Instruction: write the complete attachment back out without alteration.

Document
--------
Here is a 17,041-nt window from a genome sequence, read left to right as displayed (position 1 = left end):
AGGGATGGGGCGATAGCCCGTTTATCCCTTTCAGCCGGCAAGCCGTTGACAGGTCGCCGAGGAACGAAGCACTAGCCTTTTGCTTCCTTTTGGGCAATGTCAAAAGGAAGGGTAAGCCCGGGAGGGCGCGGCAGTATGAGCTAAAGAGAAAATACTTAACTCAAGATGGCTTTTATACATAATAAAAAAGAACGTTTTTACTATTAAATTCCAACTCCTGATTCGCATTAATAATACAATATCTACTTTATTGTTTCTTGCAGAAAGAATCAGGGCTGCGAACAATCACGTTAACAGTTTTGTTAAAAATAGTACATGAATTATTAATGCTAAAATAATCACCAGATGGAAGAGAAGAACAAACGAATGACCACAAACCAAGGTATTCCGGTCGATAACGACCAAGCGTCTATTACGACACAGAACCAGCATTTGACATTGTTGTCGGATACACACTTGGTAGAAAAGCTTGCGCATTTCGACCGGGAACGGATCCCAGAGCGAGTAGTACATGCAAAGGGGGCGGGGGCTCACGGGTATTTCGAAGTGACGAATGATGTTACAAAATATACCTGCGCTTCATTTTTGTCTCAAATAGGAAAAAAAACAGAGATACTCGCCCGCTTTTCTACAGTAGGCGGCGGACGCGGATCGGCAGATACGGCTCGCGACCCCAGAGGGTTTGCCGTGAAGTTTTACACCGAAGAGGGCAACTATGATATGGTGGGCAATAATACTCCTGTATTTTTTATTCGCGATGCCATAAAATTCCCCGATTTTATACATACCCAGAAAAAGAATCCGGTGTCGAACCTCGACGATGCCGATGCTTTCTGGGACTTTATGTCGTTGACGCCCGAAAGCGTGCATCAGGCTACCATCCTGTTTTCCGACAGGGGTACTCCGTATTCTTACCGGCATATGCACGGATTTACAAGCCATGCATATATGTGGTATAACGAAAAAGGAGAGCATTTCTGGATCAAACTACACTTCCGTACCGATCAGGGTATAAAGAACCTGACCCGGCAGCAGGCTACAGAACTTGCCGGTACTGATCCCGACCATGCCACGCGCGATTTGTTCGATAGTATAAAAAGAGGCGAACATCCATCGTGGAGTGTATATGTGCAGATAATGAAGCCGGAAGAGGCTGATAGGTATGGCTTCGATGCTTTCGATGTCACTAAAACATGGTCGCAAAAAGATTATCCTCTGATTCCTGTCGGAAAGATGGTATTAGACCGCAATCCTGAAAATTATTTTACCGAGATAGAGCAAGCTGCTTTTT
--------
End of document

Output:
Here is a 17,041-nt window from a genome sequence, read left to right as displayed (position 1 = left end):
AGGGATGGGGCGATAGCCCGTTTATCCCTTTCAGCCGGCAAGCCGTTGACAGGTCGCCGAGGAACGAAGCACTAGCCTTTTGCTTCCTTTTGGGCAATGTCAAAAGGAAGGGTAAGCCCGGGAGGGCGCGGCAGTATGAGCTAAAGAGAAAATACTTAACTCAAGATGGCTTTTATACATAATAAAAAAGAACGTTTTTACTATTAAATTCCAACTCCTGATTCGCATTAATAATACAATATCTACTTTATTGTTTCTTGCAGAAAGAATCAGGGCTGCGAACAATCACGTTAACAGTTTTGTTAAAAATAGTACATGAATTATTAATGCTAAAATAATCACCAGATGGAAGAGAAGAACAAACGAATGACCACAAACCAAGGTATTCCGGTCGATAACGACCAAGCGTCTATTACGACACAGAACCAGCATTTGACATTGTTGTCGGATACACACTTGGTAGAAAAGCTTGCGCATTTCGACCGGGAACGGATCCCAGAGCGAGTAGTACATGCAAAGGGGGCGGGGGCTCACGGGTATTTCGAAGTGACGAATGATGTTACAAAATATACCTGCGCTTCATTTTTGTCTCAAATAGGAAAAAAAACAGAGATACTCGCCCGCTTTTCTACAGTAGGCGGCGGACGCGGATCGGCAGATACGGCTCGCGACCCCAGAGGGTTTGCCGTGAAGTTTTACACCGAAGAGGGCAACTATGATATGGTGGGCAATAATACTCCTGTATTTTTTATTCGCGATGCCATAAAATTCCCCGATTTTATACATACCCAGAAAAAGAATCCGGTGTCGAACCTCGACGATGCCGATGCTTTCTGGGACTTTATGTCGTTGACGCCCGAAAGCGTGCATCAGGCTACCATCCTGTTTTCCGACAGGGGTACTCCGTATTCTTACCGGCATATGCACGGATTTACAAGCCATGCATATATGTGGTATAACGAAAAAGGAGAGCATTTCTGGATCAAACTACACTTCCGTACCGATCAGGGTATAAAGAACCTGACCCGGCAGCAGGCTACAGAACTTGCCGGTACTGATCCCGACCATGCCACGCGCGATTTGTTCGATAGTATAAAAAGAGGCGAACATCCATCGTGGAGTGTATATGTGCAGATAATGAAGCCGGAAGAGGCTGATAGGTATGGCTTCGATGCTTTCGATGTCACTAAAACATGGTCGCAAAAAGATTATCCTCTGATTCCTGTCGGAAAGATGGTATTAGACCGCAATCCTGAAAATTATTTTACCGAGATAGAGCAAGCTGCTTTTT